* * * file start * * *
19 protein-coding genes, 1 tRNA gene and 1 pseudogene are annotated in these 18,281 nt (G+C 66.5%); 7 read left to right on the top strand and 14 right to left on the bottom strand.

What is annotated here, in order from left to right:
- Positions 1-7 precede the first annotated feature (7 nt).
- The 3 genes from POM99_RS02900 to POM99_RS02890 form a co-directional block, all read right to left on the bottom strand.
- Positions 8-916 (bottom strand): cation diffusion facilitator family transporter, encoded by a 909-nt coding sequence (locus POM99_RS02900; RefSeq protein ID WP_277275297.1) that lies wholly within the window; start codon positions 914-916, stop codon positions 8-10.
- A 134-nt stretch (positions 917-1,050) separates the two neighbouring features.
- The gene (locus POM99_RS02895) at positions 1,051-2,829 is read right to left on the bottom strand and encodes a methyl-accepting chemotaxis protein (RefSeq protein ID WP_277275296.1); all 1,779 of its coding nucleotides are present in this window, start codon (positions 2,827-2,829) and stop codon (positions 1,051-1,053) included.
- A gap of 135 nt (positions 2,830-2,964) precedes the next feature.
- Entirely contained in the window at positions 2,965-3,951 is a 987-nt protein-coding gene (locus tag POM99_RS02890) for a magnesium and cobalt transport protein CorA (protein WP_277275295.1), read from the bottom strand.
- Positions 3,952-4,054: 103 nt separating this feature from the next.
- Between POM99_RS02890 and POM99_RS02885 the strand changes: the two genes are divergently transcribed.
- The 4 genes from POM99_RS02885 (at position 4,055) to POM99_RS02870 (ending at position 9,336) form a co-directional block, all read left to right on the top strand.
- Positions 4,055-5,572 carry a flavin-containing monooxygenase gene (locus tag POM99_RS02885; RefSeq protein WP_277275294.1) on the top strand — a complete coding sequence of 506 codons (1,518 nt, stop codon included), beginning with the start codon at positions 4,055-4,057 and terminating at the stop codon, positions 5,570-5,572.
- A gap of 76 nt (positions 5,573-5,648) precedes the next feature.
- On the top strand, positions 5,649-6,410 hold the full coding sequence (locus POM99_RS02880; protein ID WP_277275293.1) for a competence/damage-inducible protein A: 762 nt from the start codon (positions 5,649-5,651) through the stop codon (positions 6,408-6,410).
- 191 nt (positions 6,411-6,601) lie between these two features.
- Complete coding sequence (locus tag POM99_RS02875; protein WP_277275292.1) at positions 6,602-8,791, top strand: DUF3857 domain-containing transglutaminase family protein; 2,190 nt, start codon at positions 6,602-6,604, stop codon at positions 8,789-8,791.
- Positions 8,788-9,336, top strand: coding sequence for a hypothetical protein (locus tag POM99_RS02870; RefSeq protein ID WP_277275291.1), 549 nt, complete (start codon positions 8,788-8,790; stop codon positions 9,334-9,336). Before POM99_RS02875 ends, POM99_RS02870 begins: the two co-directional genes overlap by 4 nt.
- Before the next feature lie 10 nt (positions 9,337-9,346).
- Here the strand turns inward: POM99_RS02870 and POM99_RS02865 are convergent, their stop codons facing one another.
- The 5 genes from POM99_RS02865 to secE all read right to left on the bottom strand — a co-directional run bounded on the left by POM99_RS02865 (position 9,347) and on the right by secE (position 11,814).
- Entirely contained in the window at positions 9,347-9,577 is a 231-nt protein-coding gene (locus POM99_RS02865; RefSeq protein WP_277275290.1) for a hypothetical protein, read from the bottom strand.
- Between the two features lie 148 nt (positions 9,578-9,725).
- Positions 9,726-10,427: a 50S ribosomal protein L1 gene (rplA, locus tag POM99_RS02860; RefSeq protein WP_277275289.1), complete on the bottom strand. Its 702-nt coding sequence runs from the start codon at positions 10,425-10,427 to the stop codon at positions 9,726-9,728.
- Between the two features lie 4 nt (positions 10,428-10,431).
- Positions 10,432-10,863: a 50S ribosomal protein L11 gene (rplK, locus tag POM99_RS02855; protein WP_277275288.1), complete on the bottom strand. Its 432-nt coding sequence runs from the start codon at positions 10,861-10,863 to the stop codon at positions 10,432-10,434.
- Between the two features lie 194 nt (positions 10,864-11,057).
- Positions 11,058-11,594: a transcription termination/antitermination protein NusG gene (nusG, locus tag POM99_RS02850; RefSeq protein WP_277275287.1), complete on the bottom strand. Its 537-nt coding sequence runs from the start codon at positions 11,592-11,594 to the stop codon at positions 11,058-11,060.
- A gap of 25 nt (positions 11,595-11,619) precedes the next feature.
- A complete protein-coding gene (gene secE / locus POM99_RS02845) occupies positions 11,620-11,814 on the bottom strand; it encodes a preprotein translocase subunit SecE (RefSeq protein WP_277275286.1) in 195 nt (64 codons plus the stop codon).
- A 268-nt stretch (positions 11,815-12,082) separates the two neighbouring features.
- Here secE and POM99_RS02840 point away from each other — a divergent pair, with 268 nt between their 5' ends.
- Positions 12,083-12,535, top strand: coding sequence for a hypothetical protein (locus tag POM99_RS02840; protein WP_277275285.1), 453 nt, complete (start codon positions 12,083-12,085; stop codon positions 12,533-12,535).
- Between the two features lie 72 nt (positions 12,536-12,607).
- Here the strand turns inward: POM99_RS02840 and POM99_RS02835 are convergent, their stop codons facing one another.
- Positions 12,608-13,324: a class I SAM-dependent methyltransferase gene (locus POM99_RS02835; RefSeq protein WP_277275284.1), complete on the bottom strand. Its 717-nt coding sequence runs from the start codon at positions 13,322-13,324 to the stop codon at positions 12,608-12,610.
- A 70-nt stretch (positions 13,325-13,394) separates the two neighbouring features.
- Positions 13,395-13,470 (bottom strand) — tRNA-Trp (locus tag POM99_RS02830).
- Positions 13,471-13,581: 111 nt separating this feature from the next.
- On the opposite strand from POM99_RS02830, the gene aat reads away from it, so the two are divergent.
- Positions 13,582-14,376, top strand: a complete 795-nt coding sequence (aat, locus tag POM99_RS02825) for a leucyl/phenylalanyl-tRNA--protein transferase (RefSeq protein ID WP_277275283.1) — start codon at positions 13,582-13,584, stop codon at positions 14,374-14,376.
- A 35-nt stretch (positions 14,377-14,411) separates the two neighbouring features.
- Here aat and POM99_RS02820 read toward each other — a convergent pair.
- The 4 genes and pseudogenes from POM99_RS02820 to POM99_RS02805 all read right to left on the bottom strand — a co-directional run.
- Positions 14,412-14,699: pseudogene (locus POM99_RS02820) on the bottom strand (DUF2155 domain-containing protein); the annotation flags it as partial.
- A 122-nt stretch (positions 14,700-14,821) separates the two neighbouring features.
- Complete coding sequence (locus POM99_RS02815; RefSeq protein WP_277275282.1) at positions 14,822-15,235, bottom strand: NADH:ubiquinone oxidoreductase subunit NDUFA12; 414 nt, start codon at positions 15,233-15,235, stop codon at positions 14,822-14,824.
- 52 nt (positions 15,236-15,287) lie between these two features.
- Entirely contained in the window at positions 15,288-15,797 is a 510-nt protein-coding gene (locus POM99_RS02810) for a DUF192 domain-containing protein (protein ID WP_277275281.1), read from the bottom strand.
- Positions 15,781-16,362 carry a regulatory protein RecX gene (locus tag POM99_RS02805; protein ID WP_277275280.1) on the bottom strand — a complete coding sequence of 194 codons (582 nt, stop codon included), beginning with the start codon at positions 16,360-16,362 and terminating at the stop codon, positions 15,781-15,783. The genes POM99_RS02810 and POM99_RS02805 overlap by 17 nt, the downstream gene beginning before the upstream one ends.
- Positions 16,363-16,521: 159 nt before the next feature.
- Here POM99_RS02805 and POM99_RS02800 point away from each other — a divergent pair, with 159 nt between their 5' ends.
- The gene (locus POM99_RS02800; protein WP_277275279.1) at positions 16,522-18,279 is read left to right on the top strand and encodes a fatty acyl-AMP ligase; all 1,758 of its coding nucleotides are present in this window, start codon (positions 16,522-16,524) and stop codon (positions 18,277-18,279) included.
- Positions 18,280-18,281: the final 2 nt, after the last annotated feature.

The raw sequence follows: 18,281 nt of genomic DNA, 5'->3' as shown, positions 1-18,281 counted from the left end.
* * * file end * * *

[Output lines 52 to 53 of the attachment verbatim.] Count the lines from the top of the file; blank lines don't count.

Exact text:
- Here POM99_RS02805 and POM99_RS02800 point away from each other — a divergent pair, with 159 nt between their 5' ends.
- The gene (locus POM99_RS02800; protein WP_277275279.1) at positions 16,522-18,279 is read left to right on the top strand and encodes a fatty acyl-AMP ligase; all 1,758 of its coding nucleotides are present in this window, start codon (positions 16,522-16,524) and stop codon (positions 18,277-18,279) included.